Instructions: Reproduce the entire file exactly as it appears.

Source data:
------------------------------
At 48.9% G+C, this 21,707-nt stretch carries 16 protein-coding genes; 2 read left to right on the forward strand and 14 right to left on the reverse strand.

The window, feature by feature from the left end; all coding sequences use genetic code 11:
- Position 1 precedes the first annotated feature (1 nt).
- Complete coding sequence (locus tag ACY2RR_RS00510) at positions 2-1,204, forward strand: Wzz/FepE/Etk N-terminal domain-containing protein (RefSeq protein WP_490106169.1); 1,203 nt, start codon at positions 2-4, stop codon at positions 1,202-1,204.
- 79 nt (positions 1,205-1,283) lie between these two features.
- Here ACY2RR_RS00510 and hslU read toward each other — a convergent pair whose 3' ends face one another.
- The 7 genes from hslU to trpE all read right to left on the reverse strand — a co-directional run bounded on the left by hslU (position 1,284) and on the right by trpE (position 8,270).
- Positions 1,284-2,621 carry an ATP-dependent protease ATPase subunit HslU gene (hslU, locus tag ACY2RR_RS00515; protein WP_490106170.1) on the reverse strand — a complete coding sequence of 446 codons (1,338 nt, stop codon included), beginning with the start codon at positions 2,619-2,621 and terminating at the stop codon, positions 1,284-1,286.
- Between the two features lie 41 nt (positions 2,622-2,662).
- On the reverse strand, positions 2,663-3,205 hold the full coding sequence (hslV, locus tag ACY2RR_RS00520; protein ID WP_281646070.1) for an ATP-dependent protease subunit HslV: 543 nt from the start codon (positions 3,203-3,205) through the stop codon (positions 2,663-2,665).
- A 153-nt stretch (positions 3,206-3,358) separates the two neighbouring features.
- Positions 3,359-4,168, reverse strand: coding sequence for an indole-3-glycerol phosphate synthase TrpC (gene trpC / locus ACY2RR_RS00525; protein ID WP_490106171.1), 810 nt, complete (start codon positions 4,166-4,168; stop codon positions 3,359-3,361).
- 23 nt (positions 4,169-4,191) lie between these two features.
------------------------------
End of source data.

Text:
At 48.9% G+C, this 21,707-nt stretch carries 16 protein-coding genes; 2 read left to right on the forward strand and 14 right to left on the reverse strand.

The window, feature by feature from the left end; all coding sequences use genetic code 11:
- Position 1 precedes the first annotated feature (1 nt).
- Complete coding sequence (locus tag ACY2RR_RS00510) at positions 2-1,204, forward strand: Wzz/FepE/Etk N-terminal domain-containing protein (RefSeq protein WP_490106169.1); 1,203 nt, start codon at positions 2-4, stop codon at positions 1,202-1,204.
- 79 nt (positions 1,205-1,283) lie between these two features.
- Here ACY2RR_RS00510 and hslU read toward each other — a convergent pair whose 3' ends face one another.
- The 7 genes from hslU to trpE all read right to left on the reverse strand — a co-directional run bounded on the left by hslU (position 1,284) and on the right by trpE (position 8,270).
- Positions 1,284-2,621 carry an ATP-dependent protease ATPase subunit HslU gene (hslU, locus tag ACY2RR_RS00515; protein WP_490106170.1) on the reverse strand — a complete coding sequence of 446 codons (1,338 nt, stop codon included), beginning with the start codon at positions 2,619-2,621 and terminating at the stop codon, positions 1,284-1,286.
- Between the two features lie 41 nt (positions 2,622-2,662).
- On the reverse strand, positions 2,663-3,205 hold the full coding sequence (hslV, locus tag ACY2RR_RS00520; protein ID WP_281646070.1) for an ATP-dependent protease subunit HslV: 543 nt from the start codon (positions 3,203-3,205) through the stop codon (positions 2,663-2,665).
- A 153-nt stretch (positions 3,206-3,358) separates the two neighbouring features.
- Positions 3,359-4,168, reverse strand: coding sequence for an indole-3-glycerol phosphate synthase TrpC (gene trpC / locus ACY2RR_RS00525; protein ID WP_490106171.1), 810 nt, complete (start codon positions 4,166-4,168; stop codon positions 3,359-3,361).
- 23 nt (positions 4,169-4,191) lie between these two features.